Meeting the Needs of Pupils
Schools have a responsibility to meet the educational needs of all their pupils. Finola Stack, Headteacher of James Allen's Preparatory School, looks at the role of the 'gifted and talented' scheme.
'Gifted and Talented' is an oft-used but seldom fully understood term in education. Generally 'gifted' refers to those pupils who have strong intellectual or academic abilities, whereas 'talented' refers to pupils who excel in the other areas such as music, drama, art or in sports. The label used to describe these children should reflect their interests and curiosity. More important however is whether schools are meeting their needs and - where this is being done successfully - how other schools can learn from them.
Children who are exceptional academically, or gifted in a particular area, deserve to have their special learning needs met in an appropriately stimulating manner by suitably trained teachers and individual learning approaches. These children and young people are only able to demonstrate their abilities if they are given the opportunities to do so. In many independent schools around the country provision is made and teachers are trained to identify and enrich education for these pupils.
In the UK, children generally considered as gifted range from five to ten percent of the general population. In the total school-age population in England, that would be about 800,000 children. At my school, we believe that high intelligence and giftedness is present in any population regardless of socio-economic status. Statistics show that approximately 7% of the school age population is educated at independent schools; according to research by the Independent Schools Council however, approximately 14% of adults in England received an independent education at some point during their school career and a huge number of them do not come from privileged backgrounds.
At the ISC Annual Conference in March, Diana Johnson MP, the Parliamentary Under-Secretary for Schools stated: '...it's clear why parents may choose to send their children to independent schools - because many independent schools have excellent teachers, great educational facilities and are dedicated to high standards of teaching.' She acknowledged that the Government is looking to the independent sector for examples of excellence in education, such as 1:1 teaching and small group work. However, the guidance from policymakers has, on the whole, been less than helpful in advising schools how to incorporate practical strategies into their provision. From the Government's perspective, Diana Johnson made a statement to the Select Committee on 1st February 2010 stating that gifted and talented children had been successfully supported by several initiatives in different phases. The first phase had taken place from 1997 to 2002, with gifted and talented pupils supported through the Excellence in Cities programme. Even at this early stage of Government initiatives; the Excellence in Cities and later the Young Gifted and Talented programme (which was set up in 2007 to provide support and opportunities for gifted and talented children aged 4 to 19), the guidance regarding the identification of Gifted and Talented pupils, the criteria to be used and numbers involved was all very non-descript and unhelpful in practical terms.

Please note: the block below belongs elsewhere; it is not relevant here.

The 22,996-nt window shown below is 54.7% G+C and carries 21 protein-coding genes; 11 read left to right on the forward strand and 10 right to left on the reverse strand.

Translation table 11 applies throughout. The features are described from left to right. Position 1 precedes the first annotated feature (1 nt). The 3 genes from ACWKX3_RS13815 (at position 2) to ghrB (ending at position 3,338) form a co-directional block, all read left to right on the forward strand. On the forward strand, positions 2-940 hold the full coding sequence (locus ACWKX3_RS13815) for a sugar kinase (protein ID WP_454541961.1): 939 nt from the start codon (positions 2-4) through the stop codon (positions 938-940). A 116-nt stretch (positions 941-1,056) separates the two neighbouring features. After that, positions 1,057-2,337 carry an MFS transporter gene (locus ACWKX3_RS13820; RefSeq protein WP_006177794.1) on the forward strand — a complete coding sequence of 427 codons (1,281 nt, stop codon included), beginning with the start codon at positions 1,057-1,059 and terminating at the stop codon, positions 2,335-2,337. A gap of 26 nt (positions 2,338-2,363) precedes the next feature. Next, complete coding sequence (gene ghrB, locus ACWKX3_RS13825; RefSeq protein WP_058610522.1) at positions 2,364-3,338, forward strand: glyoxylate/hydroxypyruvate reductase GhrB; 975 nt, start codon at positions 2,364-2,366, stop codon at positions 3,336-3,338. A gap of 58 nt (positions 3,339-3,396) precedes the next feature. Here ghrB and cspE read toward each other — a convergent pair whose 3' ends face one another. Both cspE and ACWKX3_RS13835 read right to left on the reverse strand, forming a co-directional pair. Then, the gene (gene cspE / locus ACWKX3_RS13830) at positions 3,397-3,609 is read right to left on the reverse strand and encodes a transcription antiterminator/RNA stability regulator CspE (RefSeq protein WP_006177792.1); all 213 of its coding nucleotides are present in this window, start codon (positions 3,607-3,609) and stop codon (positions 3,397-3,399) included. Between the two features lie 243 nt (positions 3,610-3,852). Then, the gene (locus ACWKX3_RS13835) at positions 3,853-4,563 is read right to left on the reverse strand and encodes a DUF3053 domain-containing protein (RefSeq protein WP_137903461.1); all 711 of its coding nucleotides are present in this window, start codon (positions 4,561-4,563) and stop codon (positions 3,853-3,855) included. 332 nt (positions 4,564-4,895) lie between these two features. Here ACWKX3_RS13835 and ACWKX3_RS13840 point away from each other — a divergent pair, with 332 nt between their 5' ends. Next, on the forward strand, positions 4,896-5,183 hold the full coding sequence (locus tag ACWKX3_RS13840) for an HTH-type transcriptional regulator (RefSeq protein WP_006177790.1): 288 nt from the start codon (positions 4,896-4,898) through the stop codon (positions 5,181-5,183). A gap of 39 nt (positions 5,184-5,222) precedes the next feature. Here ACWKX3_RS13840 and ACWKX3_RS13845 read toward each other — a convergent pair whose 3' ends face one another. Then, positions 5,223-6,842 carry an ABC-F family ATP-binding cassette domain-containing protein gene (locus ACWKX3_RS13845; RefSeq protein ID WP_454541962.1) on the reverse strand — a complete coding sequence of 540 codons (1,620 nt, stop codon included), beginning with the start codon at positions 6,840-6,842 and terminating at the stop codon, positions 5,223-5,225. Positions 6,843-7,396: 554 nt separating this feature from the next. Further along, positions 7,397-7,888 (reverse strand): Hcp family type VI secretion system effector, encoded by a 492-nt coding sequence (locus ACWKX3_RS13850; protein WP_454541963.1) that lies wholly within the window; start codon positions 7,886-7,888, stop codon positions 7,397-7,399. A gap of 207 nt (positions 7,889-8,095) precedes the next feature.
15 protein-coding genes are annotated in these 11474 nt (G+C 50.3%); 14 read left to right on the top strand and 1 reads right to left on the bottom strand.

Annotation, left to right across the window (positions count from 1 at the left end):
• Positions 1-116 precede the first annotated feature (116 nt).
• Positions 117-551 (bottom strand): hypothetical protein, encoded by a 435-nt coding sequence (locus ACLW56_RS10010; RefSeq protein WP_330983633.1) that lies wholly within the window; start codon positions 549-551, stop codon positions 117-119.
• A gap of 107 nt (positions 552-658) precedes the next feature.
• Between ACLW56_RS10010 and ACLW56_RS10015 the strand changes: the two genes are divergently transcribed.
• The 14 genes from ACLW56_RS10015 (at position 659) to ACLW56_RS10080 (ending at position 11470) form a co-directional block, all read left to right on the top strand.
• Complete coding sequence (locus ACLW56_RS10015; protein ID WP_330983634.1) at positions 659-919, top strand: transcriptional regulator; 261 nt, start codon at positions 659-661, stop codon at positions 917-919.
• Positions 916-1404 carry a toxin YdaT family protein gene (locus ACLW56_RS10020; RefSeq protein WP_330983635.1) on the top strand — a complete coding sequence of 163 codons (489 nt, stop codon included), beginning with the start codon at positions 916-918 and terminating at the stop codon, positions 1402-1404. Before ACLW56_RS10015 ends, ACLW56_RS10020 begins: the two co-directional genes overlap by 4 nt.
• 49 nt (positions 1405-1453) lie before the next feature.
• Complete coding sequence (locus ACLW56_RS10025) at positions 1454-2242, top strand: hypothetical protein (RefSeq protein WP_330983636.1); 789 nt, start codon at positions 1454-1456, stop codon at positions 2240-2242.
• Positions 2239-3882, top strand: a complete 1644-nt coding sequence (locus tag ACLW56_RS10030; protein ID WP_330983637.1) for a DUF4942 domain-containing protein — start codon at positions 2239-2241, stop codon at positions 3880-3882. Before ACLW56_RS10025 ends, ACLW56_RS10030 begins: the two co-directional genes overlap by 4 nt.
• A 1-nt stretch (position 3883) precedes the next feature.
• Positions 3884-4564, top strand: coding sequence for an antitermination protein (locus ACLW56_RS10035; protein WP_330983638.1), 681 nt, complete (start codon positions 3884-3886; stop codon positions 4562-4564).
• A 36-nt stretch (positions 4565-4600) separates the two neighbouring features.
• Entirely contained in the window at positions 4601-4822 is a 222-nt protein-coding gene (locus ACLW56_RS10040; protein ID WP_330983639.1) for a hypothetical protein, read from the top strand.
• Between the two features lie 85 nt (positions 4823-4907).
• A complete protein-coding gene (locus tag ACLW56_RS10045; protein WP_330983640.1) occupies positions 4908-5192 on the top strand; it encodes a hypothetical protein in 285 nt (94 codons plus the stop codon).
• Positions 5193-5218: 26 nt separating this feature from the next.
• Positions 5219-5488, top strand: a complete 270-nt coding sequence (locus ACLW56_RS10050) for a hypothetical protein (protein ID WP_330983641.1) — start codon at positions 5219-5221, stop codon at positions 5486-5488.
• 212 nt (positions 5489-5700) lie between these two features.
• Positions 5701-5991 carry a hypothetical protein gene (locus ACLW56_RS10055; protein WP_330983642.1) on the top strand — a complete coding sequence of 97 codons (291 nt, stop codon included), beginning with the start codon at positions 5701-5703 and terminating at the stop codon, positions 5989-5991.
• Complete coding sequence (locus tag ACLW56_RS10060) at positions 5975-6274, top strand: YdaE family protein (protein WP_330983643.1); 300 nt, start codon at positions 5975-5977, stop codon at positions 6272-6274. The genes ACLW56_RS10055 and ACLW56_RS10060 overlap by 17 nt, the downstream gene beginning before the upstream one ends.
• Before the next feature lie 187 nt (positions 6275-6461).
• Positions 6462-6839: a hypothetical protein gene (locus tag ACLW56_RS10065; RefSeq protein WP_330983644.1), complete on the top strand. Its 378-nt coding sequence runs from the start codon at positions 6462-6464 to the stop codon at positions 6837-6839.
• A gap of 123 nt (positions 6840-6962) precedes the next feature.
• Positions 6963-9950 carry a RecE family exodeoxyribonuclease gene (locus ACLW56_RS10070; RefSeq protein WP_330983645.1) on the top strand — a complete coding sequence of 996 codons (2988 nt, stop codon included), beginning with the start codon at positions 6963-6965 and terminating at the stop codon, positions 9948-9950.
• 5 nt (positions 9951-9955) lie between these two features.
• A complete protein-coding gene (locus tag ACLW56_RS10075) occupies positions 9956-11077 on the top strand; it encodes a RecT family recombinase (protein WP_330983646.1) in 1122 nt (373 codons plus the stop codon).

Part of the problem is that most of the case studies available centre around pupils from 14 to 19 years of age. As a result the provision has been patchy, despite there being very good practice in some individual schools. It is in these schools that there is hope for the able child to be stimulated with teaching and resources to succeed and with a love of learning for the future. An Ofsted survey published last December reported that, 'schools which focus on progress for all pupils were more likely to plan lessons that challenged their gifted and talented pupils.' Parents who choose independent education expect the school to ensure that their son or daughter will 'achieve their potential'. This is a well-worn phrase, but one that makes sense to most parents and often one of the key reasons why they choose independent over maintained schools. Many independent schools use the phrase in their aims or mission statement and to ensure that they achieve this aim, particularly in relation to the more able children, they employ highly qualified and experienced staff who teach in smaller class sizes with excellent resources at their disposal. They have the independence to adopt a diversity of teaching styles and promote a range of learning methods; enrichment which entails adding breadth and depth, acceleration involving increasing the pace and skipping content and skills that are already mastered.
Independent schools use a variety of means to identify the highly able in their schools and then provide specialist teaching to meet the particular needs of those pupils while ensuring that all lessons contain sufficient challenge. These schools will have a register of the gifted and talented pupils, as they will for those children who may need academic support. Once identified, an individual education programme will be drawn up and appropriate intervention given. This may mean a pupil or a small group is withdrawn for specific lessons, or pupils will be given the opportunity to take part in activities which stretch and challenge them as part of their class lessons. Schools give these pupils opportunities in individual subjects and disciplines and through cross-curricular activities to excel and achieve their potential. Science, maths, languages and music are well-tried successful routes to extending children of all ages. Add ICT into the mix and a wealth of opportunities is available to talented teachers to provide the right amount of interesting and challenging work within the framework of the school's curriculum.